8. Telegram From the Embassy in Vietnam to the Department of State1

1329. In view of General Lansdale’s experience in Viet-Nam, I have given considerable attention and thought to the suggestions he made in CINCPAC 172157Z January,2 and I have discussed these with key members of my staff. I fully agree with his evaluation, [Page 26] about the critical threat imposed by VC as well as potentially explosive nature of non-Communist position problem.


His suggestion US make clear statement support Diem is, under appropriate circumstances, worth frequent reiteration especially in light of recent critical US press comment which have tended encourage activities of all elements completely disunited and disorganized non-Communist opposition, most of whom erroneously seem believe institution full democratic procedures Viet-Nam main thing needed to eliminate Communist threat. We have in the past on appropriate occasions restated our support for Diem, the last time being in a letter from President Eisenhower October 26th.3

While message indicating continued American support for development of Viet-Nam toward economic independence and political democracy under Diem from new US administration would be highly appropriate, two facts make any more pointed statement of support at this time dubious:

Since Diem will undoubtedly be candidate for re-election during next two months, any pointed statement backing Diem personally and fully would give impression US taking sides and bringing undue influence in electoral campaign which we hope will be as genuine as circumstances will permit;
We have devoted considerable effort pressing Diem to adopt certain needed liberalizing reforms and changes in GVN methods and structure which we believe he should adopt in his own interests in order to win further popular support vitally needed in face of growing VC military and political threat. While we have been told that many of our suggestions are under active consideration, considerable time has been lost since November attempted coup with little action taken. Therefore at this juncture strong public reiteration US support toward Diem personally might further convince him that we have no alternative but to support him no matter what he does. Such statement, therefore, might induce him further to procrastinate from taking necessary actions which I am convinced he must do to reverse present adverse trends and diminish VC threat.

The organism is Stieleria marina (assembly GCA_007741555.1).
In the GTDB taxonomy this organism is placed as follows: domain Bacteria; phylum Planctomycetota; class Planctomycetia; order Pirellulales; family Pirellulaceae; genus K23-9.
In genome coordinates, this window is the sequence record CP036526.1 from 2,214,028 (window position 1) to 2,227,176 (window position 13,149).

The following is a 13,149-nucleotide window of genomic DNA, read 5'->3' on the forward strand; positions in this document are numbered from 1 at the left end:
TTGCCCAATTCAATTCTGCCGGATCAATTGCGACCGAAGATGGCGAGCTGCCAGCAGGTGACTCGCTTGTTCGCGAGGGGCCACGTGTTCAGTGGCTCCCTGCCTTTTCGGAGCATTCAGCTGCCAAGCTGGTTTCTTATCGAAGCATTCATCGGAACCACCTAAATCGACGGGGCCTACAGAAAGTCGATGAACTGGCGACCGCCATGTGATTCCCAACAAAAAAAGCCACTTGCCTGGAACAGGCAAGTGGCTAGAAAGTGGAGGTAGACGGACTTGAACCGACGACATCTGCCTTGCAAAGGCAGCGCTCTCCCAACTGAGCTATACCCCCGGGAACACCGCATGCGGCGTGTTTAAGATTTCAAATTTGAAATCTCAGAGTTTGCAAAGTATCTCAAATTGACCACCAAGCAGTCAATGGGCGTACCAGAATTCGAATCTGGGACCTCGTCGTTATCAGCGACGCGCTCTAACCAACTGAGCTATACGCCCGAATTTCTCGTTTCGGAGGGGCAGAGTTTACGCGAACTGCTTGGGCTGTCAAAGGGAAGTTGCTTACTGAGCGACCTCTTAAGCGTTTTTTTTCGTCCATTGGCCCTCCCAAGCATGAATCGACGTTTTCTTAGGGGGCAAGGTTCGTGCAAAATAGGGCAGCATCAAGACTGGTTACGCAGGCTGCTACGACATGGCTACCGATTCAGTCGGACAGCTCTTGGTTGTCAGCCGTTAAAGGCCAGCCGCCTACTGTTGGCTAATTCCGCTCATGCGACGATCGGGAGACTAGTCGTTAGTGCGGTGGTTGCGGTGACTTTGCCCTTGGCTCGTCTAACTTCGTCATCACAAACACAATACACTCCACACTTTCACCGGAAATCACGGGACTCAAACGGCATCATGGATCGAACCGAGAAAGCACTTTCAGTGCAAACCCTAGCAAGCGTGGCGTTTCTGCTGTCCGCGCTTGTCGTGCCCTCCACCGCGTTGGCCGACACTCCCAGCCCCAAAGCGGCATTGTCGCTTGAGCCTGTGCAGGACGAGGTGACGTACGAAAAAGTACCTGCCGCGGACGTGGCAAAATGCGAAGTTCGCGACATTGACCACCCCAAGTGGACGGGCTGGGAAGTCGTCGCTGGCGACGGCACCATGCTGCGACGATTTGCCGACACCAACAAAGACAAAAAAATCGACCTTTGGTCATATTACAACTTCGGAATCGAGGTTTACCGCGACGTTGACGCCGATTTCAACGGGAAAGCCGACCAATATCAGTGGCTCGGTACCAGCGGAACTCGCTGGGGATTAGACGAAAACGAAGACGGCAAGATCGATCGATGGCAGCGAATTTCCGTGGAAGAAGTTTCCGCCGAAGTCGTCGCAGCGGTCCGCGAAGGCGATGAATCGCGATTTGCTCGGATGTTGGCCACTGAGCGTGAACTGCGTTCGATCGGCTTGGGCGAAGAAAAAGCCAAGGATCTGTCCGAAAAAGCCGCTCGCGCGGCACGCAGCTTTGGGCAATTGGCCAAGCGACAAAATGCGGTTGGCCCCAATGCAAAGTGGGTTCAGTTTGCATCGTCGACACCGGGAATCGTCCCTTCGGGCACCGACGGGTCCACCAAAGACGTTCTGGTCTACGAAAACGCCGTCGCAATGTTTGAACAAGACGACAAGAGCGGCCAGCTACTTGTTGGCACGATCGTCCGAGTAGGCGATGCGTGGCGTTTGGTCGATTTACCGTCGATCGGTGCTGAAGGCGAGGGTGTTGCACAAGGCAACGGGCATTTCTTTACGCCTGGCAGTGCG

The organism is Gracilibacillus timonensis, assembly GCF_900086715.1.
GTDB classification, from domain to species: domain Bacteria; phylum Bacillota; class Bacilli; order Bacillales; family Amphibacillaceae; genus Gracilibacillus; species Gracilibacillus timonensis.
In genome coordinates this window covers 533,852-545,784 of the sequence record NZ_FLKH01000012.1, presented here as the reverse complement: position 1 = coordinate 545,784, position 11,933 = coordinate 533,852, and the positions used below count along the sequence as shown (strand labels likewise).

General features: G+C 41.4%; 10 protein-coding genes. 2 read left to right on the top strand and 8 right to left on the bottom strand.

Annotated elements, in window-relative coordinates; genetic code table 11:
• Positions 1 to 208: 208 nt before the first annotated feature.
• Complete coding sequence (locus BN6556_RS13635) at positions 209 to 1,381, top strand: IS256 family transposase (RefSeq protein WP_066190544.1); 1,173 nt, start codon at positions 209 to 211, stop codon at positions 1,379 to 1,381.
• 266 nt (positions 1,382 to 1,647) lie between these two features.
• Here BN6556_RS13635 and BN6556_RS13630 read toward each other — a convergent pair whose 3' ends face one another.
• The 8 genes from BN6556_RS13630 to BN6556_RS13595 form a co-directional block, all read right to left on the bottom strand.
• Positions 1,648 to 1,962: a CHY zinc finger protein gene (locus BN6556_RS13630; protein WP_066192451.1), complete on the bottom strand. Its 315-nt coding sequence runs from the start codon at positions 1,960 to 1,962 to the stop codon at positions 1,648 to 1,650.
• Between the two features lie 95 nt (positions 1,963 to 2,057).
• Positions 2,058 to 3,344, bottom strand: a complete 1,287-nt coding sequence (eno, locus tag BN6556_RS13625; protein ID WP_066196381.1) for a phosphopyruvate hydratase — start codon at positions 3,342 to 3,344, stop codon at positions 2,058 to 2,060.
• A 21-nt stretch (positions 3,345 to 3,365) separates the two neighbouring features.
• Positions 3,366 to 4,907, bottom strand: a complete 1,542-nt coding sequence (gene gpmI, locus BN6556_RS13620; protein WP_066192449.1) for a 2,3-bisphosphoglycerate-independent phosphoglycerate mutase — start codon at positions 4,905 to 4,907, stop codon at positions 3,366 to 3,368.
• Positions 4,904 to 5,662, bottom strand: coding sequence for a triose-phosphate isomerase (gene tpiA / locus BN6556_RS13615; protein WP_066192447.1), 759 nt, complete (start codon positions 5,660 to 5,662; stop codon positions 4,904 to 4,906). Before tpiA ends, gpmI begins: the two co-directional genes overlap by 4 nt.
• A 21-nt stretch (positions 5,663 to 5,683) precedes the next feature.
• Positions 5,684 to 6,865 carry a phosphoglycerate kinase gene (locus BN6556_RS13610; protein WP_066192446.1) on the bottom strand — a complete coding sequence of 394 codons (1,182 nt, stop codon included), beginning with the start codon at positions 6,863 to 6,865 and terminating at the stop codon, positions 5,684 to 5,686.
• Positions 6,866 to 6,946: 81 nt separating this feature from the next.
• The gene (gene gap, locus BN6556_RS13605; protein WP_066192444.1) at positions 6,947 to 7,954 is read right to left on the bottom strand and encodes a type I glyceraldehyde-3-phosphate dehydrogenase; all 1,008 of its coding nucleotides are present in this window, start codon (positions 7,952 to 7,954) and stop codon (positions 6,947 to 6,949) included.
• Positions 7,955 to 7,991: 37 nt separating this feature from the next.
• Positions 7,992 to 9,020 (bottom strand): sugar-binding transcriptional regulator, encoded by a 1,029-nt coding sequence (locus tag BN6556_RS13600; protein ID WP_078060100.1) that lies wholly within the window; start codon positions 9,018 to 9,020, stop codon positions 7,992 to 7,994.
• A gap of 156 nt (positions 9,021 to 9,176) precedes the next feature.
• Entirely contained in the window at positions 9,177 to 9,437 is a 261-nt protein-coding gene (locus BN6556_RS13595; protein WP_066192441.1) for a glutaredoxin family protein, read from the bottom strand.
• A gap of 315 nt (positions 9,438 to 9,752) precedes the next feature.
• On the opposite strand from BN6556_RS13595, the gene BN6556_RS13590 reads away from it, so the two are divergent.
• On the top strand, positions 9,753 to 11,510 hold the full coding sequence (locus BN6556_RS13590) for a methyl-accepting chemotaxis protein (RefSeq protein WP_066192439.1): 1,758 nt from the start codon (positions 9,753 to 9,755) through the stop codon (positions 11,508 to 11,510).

I recommend, therefore, that any assertion of US support be limited at this time to a greeting by President Kennedy and appropriate general reference to Diem’s strong anti-Communist stand and the economic development and progress which has taken place in the past five years.

While the ideal of a two-party system with a constitutional opposition should be our long-range goal for Viet-Nam, I have considerable reservation as to the possibility of accomplishing this in the near future or of the practicality and desirability of actively pressing for it at this time. The Vietnamese people lack the necessary [Page 27] sophistication and understanding, as well as the necessary sense of political responsibility to make a two-party democratic system work at this time. Furthermore, and more important, one key element of Vietnamese scene is lack of any hopes of opposition leadership or any distinction in diverse oppositionists’ minds between a constitutional and unconstitutional opposition. Furthermore none has any clear-cut realistic program to offer. Thus any effort on our part to try to unite the heterogeneous non-Communist opposition elements into a cohesive loyal opposition would not only be most difficult if not impossible but might easily develop into real effort to unseat Diem, independent of any constitutional niceties, in a mistaken belief US desires replace Diem. Furthermore, in light of the current, most serious VC threat, any such effort on our part would be considered by Diem as mortal blow to his regime and would negate any encouraging official statements we might make. Moreover, such US effort would tend to drive Diem further to count on use of force only to win battle against VC and almost guarantee that he would take or implement few if any of the essential steps we have urged him to take in his own interests. Diem already is of strong belief that US does not understand or appreciate the problems of a newly-independent country, half-occupied by Communists, and that we tend to think, despite realities of situation, that adoption of full democratic procedures will win day.